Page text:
J.A. Clarke, J. Rutherford
Bibliographic info:
Building Simulation, Vancouver, Canada, 1989, p. 305-311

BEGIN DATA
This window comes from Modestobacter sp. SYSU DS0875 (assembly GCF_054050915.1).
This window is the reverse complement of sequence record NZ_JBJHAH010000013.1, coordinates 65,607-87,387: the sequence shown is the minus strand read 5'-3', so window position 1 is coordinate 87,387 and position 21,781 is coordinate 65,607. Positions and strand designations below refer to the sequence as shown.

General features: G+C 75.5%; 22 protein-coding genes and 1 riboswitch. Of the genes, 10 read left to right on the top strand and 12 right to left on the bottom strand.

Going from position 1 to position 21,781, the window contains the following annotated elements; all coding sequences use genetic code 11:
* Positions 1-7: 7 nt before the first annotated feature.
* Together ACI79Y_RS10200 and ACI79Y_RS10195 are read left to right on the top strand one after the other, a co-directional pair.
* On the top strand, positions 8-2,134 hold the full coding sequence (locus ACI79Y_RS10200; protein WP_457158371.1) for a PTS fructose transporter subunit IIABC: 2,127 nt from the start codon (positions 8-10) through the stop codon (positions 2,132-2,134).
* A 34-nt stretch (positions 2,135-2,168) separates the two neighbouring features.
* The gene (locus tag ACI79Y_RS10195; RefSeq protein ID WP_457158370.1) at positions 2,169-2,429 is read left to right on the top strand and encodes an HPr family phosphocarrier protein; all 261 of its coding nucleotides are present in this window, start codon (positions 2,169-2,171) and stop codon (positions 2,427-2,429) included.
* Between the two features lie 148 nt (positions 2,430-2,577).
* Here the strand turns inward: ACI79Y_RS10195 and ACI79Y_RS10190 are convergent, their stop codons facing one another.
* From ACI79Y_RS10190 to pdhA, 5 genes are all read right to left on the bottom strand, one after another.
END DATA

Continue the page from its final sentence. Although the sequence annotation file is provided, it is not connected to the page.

At the present time several powerful simulation models exist for the assessment of building environmental performance at the design stage. However when used as design tools these models suffer from several fundamental limitations. Typically they fail to tackle the problematic issues surrounding data preparation in the face of uncertainty. Invariably models are functionally orientated, containing little knowledge of the application domain. This means that they cannot direct a users' line of enquiry, allowing 'Why do you ask' type responses for example. Instead, the user must be expert enough to devise an appropriate performance assessment methodology and to coordinate model operation against this. These are the limitations being addressed in a project to develop an Intelligent Front End (IFE) for building performance simulation. The objective is the design of a machine environment which can act as an expert consultant to assist the user in the problem description phase, recognise the user's appraisal wishes, commission simulations and report back on overall performance. This paper describes the form and content of the IFE which is conceived as an intricate synthesis of user modelling, human-computer interaction techniques, contextual knowledge and the interface to the various performance prediction models at its back-end. It also discusses the knowledge entities contained within, and manipulated by, the IFE.